Definition:Isolated Point (Real Analysis)

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Let $S \subseteq \R$ be a subset of the set of real numbers.

Let $\alpha \in S$.

Then $\alpha$ is an isolated point of $S$ if and only if there exists an open interval of $\R$ whose midpoint is $\alpha$ which contains no points of $S$ except $\alpha$:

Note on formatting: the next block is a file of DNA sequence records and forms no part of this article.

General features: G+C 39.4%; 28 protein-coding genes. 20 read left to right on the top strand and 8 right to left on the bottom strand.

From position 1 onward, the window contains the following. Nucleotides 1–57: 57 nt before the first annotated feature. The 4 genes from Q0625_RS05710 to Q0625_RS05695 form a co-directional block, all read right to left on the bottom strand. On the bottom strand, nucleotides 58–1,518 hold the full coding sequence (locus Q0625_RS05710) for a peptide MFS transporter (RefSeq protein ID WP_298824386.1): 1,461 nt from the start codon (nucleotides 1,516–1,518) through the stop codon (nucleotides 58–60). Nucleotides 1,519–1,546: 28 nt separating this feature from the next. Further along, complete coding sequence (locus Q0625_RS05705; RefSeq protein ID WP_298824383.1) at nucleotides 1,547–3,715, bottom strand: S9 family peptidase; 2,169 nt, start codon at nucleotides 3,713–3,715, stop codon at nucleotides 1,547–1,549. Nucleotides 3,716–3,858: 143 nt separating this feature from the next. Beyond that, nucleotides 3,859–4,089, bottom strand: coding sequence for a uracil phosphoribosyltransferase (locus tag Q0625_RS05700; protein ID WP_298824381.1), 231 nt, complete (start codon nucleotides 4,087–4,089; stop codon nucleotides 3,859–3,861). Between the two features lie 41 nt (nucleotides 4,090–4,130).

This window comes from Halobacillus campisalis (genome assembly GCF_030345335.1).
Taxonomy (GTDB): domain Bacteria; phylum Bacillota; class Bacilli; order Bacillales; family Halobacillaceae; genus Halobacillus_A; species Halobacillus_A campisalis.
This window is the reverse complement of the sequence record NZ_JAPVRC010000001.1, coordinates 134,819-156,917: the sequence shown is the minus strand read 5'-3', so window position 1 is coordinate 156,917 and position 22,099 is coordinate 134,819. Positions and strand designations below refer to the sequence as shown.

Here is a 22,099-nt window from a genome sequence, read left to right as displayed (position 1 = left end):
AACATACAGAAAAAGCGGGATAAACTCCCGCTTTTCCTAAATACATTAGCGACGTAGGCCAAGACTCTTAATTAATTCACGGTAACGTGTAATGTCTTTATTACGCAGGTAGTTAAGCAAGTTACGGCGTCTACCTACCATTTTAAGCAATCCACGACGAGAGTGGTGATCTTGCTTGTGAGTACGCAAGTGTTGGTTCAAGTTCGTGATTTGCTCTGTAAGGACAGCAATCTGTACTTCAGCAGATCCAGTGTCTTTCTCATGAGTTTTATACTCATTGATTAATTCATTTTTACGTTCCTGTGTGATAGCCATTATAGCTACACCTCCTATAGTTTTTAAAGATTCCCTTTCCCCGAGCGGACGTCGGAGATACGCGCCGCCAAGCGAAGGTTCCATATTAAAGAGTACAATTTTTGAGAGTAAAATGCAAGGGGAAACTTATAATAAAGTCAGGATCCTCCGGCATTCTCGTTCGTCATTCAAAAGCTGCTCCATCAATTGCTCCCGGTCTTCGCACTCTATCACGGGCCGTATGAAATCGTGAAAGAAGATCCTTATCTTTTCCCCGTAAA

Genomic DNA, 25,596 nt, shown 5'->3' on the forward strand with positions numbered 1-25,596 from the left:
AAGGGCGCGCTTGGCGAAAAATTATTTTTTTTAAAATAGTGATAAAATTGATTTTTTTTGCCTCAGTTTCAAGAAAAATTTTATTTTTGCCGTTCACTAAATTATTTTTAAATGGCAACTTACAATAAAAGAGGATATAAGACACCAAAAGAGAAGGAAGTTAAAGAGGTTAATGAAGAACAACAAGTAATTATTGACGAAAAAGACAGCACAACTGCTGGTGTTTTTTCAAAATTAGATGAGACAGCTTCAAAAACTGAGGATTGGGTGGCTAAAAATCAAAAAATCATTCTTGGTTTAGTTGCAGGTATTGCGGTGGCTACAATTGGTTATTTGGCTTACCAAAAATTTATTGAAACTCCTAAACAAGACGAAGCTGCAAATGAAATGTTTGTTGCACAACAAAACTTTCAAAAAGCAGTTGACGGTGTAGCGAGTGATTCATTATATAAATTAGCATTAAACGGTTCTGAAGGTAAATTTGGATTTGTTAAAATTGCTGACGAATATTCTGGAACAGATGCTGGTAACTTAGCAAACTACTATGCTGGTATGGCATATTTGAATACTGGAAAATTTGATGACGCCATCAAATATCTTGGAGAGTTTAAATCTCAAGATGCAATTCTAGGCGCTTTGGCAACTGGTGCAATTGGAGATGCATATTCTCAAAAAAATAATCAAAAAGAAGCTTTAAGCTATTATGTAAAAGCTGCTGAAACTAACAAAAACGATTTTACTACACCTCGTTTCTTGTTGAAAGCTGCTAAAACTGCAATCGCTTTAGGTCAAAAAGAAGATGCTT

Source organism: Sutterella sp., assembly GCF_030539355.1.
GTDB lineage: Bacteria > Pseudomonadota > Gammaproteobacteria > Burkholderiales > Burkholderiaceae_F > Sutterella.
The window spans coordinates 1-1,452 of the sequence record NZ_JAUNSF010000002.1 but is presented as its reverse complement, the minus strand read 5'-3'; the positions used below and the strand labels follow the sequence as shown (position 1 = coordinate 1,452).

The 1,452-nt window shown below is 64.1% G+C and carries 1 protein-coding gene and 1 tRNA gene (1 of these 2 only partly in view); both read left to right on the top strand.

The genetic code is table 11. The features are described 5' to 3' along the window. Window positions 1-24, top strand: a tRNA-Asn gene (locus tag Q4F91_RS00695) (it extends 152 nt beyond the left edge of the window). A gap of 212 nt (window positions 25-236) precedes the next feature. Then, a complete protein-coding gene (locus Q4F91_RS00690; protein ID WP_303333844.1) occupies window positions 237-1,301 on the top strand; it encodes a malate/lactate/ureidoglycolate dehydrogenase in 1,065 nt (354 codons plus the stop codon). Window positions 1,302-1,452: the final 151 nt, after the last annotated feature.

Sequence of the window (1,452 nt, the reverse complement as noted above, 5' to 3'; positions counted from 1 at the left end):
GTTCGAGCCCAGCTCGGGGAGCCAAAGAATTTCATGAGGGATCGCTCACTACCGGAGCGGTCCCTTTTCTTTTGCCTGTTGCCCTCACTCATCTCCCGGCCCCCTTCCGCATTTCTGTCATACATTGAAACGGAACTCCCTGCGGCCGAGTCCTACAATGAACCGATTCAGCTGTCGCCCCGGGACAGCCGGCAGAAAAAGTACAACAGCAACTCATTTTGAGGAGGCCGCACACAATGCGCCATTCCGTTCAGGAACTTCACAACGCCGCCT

$\exists \epsilon \in \R_{>0}: \openint {\alpha - \epsilon} {\alpha + \epsilon} \cap S = \set \alpha$

By definition of $\epsilon$-neighborhood in the context of the real number line under the usual (Euclidean) metric:

$\map {N_\epsilon} \alpha := \openint {\alpha - \epsilon} {\alpha + \epsilon}$

it can be seen that this definition is compatible with that for a metric space:

$\exists \epsilon \in \R_{>0}: \map {N_\epsilon} \alpha \cap S = \set \alpha$

Isolated Point of Equation

Definition:Isolated Point (Real Analysis)/Equation